U.S. Appellate Court Overturns Canadian Excise Tax Conviction Due to Revenue Rule

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Wednesday, January 1, 2003
Bruce Zagaris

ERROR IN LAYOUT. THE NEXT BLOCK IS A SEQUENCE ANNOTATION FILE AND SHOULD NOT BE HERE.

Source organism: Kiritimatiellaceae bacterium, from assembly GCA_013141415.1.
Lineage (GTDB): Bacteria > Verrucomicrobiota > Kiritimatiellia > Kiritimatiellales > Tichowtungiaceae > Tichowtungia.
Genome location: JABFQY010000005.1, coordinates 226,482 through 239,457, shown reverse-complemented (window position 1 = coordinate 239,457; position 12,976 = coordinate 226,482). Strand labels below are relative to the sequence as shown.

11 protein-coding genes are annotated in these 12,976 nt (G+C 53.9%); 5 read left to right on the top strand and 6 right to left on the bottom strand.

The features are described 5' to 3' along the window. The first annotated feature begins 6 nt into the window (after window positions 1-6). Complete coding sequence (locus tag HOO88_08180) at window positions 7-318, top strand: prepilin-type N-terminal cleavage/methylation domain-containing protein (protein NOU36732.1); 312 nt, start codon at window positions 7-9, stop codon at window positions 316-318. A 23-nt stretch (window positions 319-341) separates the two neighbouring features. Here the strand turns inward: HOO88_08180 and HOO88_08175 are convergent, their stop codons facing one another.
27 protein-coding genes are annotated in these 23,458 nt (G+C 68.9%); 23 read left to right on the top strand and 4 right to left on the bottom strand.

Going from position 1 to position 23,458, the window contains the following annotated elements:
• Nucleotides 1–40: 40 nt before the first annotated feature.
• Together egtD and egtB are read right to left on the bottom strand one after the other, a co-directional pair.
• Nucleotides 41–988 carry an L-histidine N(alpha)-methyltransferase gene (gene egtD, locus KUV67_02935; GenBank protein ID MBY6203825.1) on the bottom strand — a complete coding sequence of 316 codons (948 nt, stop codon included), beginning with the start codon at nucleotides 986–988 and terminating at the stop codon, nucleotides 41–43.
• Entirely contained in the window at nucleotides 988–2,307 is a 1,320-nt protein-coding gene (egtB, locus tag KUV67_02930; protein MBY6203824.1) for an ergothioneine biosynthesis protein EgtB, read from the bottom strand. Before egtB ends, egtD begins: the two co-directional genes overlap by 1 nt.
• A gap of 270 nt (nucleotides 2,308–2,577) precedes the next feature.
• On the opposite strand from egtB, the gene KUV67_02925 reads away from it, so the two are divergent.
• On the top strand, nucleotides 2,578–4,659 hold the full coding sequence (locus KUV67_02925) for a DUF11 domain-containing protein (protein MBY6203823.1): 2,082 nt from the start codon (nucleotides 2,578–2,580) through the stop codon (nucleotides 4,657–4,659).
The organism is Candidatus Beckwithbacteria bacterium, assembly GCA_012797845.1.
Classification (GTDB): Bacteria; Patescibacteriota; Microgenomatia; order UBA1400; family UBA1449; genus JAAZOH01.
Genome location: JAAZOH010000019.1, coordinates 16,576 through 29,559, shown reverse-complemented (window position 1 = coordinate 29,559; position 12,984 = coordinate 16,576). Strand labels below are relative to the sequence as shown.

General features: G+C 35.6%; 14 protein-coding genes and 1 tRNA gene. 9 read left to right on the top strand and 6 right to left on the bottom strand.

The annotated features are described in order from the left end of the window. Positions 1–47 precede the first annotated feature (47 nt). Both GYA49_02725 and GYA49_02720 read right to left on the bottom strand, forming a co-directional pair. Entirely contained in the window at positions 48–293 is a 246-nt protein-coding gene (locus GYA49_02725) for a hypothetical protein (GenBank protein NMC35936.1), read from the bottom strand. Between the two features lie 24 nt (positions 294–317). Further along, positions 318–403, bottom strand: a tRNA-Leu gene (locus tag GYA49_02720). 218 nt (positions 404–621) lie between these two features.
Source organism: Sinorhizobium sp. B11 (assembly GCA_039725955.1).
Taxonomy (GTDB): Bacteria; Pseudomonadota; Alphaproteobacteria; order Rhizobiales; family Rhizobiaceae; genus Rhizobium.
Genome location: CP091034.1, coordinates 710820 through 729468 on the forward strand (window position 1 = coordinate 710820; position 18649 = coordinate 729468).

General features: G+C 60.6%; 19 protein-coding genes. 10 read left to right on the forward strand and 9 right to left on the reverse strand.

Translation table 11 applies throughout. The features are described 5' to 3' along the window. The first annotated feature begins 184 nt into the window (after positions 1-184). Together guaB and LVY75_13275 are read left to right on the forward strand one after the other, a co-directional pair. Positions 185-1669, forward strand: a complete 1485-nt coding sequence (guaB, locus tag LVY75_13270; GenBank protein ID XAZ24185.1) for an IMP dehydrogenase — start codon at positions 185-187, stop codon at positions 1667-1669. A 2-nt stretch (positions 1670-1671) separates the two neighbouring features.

On September 30, 2002, the United States Court of Appeals for the Fourth Circuit overturned a conviction of five persons on six counts of wire fraud in violation of 18 U.S.C. ยง343 on the basis that a scheme to defraud a foreign government of duties and taxes is not cognizable under wire fraud statute, thereby making it the second appellate court to deny the use of U.S. statutes to enforce foreign tax laws. In a 2-1 decision, the majority opinion written by Circuit Judge Gregory focused on the threshold question: whether a scheme to evade the taxes of another country can be prosecuted as wire fraud by the U.S. Government. Defendants were indicated in the U.S. and Canada for failure to file excise taxes and possession of unlawfully imported spirits. Judge Gregory explained that when the victim in a wire fraud is a foreign government, the court must determine whether Canada was deprived of property (tax revenues). The determination analysis of whether Canada?s tax laws were in fact broken, or were intended to be broken. Judge Gregory observed that observed that U.S. courts in these cases must pass on defendants? challenges to foreign tax laws and any claims not have violated or intended to violate them. Such inquires are beyond the court?s capabilities.